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by Adele Melander-Dayton

24 Jun 2010

Casual cyclists and confirmed bike fanatics alike will appreciate (and yes, probably drool over) this spare, beautifully curated exhibition featuring handbuilt bicycles. 

Bike builders include Sacha White of Vanilla Bicycles based in Portland, OR, Italian designer Dario Pegoretti, and Peter Weigle of JP Weigle Cycles in Lyme, CT. 

The bicycles shown are gorgeous (luscious powder coats, hand-tooled leather seats) but also represent technical innovation in the shape of ultra-lite frames, unique cargo solutions, and specially designed off-road tires. The exhibition carries a healthy dose of whimsy: a favorite piece is the Delilah Sue tricycle, designed by White for his young daughter. It isn’t difficult to see why Vanilla Bicycles currently has a five-year-long waiting list. 

Bespoke reminds us that bicycles can serve many functions. They’re an extension of personality, a purely practical way to get around town, or a statement about energy consumption. Yet above all, this collection of bikes represents the most appealing aesthetics in two-wheeled design.


by Oliver Ho

26 May 2010

This fascinating collection presents strange projects that have attempted to “bring out the sonorous landscapes of moaning pillars, roof-beams, haunting bells and perhaps an eek of startled mouse, or two”.

David Byrne’s wonderful “sound installation” tops the list. Titled “Playing the Building”, the project utilizes practically every part of an empty to create haunting, clanking music: air blows through pipes for strange flute-like sounds, while motors trigger pieces of metal to strike various parts of the structure. There are also some amazing photos of the mind-boggling, Tom-Waits-ian, steampunky piano-thing that controls the music. [via Dark Roasted Blend]

David Byrne explains his latest musical project, “Playing The Building”

by Sarah Zupko

18 Mar 2010

Lapham’s Quarterly shows how artists of all stripes reside pretty far down the wages totem pole. Great writers from the past like T.S. Eliot and William Faulkner would likely be double-timing as Starbucks baristas or selling paint at Home Depot in this day and age to pursue their craft. Just goes to show the vast lot of the artistic set is about as far removed from the Wall Street baron class as one can get. After you take a gander at the chart below, head on over to Lapham’s to check out their full Spring 2010 edition.

[via Lapham’s Quarterly]

by Donal Mosher

17 Feb 2010

Dark figures before bonfires in open fields. Vampires that may or may not be Halloween costumes. Animals with an extra-sentient malice in their toothy snarls… These are glimpses of “The Birthday Party”—works by Scott Daniel Ellison on display at the Clampart Gallery in NYC. These small, folk-style paintings bring together imagery from Scandinavian folklore, heavy metal, and contemporary horror to create a landscape where satanic, or at least decidedly pagan wickedness seems to be the natural state. Viewing Ellison’s work one gets the feeling of being drawn into the logic of folktales and pulp supernatural, the familiar plot line of accidentally witnessing the occult and being caught in its’ machinations. As the title of “The Birthday Party” implies, this is a world where social rituals are transformed into dark magic and seemingly innocent encounters are full of dire implications.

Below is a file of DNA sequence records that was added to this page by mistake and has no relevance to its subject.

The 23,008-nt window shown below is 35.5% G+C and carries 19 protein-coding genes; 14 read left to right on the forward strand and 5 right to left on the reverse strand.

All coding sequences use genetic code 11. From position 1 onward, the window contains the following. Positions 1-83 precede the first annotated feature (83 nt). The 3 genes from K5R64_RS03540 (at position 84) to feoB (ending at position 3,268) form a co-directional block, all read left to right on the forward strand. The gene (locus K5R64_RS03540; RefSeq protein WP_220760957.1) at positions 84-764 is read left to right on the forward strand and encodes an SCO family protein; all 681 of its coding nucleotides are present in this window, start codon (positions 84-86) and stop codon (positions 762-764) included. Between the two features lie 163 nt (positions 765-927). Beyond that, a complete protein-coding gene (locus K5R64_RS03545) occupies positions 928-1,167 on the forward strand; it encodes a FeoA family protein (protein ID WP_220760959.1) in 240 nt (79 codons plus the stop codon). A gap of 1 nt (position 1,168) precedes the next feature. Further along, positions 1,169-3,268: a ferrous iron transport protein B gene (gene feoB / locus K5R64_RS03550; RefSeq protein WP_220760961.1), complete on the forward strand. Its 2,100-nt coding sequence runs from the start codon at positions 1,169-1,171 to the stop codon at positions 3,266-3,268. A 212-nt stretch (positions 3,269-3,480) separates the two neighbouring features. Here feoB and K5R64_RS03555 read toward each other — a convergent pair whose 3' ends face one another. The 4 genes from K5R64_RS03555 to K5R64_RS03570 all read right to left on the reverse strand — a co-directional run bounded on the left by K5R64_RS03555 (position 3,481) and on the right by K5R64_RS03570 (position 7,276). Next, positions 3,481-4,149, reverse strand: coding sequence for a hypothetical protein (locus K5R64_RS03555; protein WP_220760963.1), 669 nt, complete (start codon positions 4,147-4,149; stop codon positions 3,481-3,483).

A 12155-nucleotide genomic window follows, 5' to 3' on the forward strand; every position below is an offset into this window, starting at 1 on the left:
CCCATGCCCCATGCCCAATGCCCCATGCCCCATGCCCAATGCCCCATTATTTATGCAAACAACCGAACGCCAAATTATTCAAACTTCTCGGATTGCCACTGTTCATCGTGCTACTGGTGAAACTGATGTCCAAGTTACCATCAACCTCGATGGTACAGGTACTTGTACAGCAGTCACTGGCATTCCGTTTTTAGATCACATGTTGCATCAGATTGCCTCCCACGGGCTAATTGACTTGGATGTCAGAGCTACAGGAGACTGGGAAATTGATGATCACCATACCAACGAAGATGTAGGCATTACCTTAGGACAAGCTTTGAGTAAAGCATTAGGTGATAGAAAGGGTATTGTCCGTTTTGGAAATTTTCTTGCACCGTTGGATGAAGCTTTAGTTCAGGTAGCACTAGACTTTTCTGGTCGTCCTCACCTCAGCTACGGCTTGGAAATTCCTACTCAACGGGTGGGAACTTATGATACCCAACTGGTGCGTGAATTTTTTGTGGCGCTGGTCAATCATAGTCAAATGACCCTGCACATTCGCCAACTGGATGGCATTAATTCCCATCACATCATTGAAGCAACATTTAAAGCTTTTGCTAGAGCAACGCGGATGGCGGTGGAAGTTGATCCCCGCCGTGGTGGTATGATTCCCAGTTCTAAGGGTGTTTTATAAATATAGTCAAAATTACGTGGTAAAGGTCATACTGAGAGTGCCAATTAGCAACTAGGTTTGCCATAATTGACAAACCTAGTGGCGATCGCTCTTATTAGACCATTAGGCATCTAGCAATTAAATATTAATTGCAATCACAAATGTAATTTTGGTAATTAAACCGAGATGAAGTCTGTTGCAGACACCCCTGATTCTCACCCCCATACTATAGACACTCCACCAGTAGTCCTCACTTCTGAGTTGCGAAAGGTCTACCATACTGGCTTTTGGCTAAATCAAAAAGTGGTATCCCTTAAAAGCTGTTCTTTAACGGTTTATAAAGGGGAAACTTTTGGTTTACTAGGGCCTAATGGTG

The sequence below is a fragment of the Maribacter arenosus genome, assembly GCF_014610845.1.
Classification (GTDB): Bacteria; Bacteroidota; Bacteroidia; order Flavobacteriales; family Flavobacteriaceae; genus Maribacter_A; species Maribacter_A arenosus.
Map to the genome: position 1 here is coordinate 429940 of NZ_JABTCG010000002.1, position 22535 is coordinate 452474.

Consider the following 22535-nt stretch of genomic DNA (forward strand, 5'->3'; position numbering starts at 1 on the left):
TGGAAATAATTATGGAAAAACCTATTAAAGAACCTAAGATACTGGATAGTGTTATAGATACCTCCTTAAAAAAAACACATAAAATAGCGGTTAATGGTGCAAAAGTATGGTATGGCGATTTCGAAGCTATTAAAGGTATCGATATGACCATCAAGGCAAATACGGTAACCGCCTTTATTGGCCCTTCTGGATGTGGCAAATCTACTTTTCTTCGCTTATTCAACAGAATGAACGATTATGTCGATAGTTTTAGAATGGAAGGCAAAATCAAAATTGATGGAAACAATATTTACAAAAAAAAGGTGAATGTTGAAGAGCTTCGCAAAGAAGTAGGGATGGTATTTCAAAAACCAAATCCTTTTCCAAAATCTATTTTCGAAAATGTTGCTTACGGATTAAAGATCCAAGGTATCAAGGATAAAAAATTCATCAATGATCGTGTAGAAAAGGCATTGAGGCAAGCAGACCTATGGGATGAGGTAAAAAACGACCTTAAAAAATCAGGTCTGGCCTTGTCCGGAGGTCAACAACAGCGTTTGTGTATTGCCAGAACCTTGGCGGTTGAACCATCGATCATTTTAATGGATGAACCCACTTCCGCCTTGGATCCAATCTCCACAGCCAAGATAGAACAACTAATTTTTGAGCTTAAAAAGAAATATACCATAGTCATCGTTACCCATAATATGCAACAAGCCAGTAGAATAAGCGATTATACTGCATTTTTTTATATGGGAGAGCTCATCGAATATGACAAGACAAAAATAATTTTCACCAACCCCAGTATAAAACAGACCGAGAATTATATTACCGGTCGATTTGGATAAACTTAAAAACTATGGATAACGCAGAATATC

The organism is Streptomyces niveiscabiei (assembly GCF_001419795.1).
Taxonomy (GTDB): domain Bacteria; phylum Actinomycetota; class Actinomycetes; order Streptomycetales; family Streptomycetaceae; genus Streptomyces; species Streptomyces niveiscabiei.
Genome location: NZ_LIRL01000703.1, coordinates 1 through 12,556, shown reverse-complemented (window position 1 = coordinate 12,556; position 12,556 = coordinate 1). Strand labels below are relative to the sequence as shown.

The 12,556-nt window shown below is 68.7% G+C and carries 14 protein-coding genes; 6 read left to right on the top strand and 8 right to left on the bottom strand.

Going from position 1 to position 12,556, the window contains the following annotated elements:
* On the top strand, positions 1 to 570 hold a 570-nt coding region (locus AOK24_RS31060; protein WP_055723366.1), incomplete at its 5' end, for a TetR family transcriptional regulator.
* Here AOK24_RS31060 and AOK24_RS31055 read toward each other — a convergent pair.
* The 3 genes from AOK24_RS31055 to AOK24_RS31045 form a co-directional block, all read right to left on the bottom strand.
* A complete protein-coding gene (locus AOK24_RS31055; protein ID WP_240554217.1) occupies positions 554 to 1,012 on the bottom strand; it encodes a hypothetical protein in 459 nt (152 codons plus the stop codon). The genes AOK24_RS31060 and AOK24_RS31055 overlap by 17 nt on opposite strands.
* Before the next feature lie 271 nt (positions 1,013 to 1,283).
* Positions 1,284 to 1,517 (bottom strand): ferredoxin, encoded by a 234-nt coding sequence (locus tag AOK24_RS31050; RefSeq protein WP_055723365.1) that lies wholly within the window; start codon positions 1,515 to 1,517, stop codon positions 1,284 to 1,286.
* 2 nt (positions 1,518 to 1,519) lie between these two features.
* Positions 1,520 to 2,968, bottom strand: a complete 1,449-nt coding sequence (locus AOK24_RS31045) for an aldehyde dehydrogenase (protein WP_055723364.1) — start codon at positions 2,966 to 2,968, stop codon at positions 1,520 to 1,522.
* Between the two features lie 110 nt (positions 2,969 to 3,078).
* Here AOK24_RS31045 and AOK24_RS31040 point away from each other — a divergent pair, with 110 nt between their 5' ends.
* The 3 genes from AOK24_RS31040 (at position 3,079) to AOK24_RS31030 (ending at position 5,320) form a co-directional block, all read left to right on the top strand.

Ellison is also a musician and the complexity that comes from the meeting of his visual and musical output enhances both. The folk elements that infuse his paintings with menace take on a gentler, more melancholic tone in his songs. Sweetened by guitar, banjo, and sharp harmonies, his lyrics shift from mythic imagery in pieces like “Northern Girl” and “Strange Weather” to the down-home domestic in “Raccoon Song”. In his song “Wilderness”, he asks that his heart be taken “downriver in a dug-out canoe… to a bonfire that burns the whole night through.” After viewing the works that make up “The Birthday Party”, the lyrical, traditional mood of this song is haunted by that vaguely Ozzy Osbourne figure in fringe, skulking by the flames in the painting “Bonfire”. It’s this uncanny tracing of the interactions between folk form and pop reference that makes Ellison’s vision a rich and relevant addition to the contemporary, rural gothic genre.

Scott Daniel Ellison – The Birthday Party is on display from Jan through Feb 20, 2010 at:
Clampart Gallery
521-531 West 25th St
Ground Floor
New York

Songs by Scott Daniel Ellison available on iTunes or from Beatrice Records.

by Sarah Zupko

17 Feb 2010

There’s an intriguing Haiti benefit coming up this Thursday in Los Angeles centered around PopMatters #1 film of 2009, Inglourious Basterds. Quentin Tarantino and the Weinstein Company are partnering with Upper Playground to present “The Lost Art of Inglourious Basterds” from 6:00-9:00pm. Artists were commissioned to create 13 limited edition posters that will be signed by the director and sold for Haiti relief. Only six reproductions of each poster will be made, so these will be highly collectible indeed.

The gallery will be open to the general public from 6p – 9p on Thursday February 18th, 2010 at Upper Playground Los Angeles located at 125 East 6th Street in Downtown LA. The installation will remain up for four (4) weeks. Attendees will have the opportunity to purchase the limited edition prints for $300. The prints are only available for purchase at Upper Playground, Los Angeles. Phone orders and web orders will not be accepted. Prints will be sold on a first come, first serve basis. The purchase of prints will be limited to one per buyer.

//Mixed media

NYFF 2017: 'Mudbound'

// Notes from the Road

"Dee Rees’ churning and melodramatic epic follows two families in 1940s Mississippi, one black and one white, and the wars they fight abroad and at home.

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